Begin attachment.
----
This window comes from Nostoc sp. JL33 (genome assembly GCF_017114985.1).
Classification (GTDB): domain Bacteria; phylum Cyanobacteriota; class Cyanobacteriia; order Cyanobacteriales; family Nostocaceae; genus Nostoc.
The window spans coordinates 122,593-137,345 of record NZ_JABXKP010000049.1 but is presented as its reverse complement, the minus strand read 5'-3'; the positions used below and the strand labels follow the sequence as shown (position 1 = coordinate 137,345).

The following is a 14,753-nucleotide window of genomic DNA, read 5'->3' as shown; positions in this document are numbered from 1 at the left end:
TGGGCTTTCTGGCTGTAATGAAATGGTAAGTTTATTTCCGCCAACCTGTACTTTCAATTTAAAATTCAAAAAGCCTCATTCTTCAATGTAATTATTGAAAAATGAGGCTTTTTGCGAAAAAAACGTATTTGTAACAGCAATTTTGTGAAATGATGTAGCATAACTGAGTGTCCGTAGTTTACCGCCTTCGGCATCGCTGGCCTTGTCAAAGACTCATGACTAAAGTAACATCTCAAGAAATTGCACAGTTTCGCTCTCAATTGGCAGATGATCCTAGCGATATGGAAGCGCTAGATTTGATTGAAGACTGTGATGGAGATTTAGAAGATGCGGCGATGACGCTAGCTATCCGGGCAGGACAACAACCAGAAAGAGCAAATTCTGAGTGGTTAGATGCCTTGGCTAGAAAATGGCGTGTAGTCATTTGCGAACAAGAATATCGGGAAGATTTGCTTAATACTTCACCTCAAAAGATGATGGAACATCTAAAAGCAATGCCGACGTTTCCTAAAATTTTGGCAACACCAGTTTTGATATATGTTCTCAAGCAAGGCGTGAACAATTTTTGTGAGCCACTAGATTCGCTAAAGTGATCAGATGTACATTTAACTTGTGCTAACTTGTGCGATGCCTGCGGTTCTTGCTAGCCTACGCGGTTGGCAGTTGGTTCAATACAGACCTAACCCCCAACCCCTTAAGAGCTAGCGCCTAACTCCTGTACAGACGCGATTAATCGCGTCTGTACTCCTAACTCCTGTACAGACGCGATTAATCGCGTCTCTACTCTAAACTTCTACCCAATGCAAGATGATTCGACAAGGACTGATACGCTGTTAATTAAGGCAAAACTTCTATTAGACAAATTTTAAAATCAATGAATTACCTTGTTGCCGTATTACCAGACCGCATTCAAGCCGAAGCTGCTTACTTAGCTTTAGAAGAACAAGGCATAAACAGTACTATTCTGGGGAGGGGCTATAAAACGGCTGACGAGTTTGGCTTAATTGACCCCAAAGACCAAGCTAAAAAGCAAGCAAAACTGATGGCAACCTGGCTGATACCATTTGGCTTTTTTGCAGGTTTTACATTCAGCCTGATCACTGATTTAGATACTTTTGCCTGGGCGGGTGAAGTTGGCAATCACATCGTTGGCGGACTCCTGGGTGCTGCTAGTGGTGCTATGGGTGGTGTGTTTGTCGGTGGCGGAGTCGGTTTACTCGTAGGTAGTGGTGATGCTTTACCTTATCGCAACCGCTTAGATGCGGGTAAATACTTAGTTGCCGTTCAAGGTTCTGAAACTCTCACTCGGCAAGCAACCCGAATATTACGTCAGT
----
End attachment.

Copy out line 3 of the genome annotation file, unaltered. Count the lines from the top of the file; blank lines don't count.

The window spans coordinates 122,593-137,345 of record NZ_JABXKP010000049.1 but is presented as its reverse complement, the minus strand read 5'-3'; the positions used below and the strand labels follow the sequence as shown (position 1 = coordinate 137,345).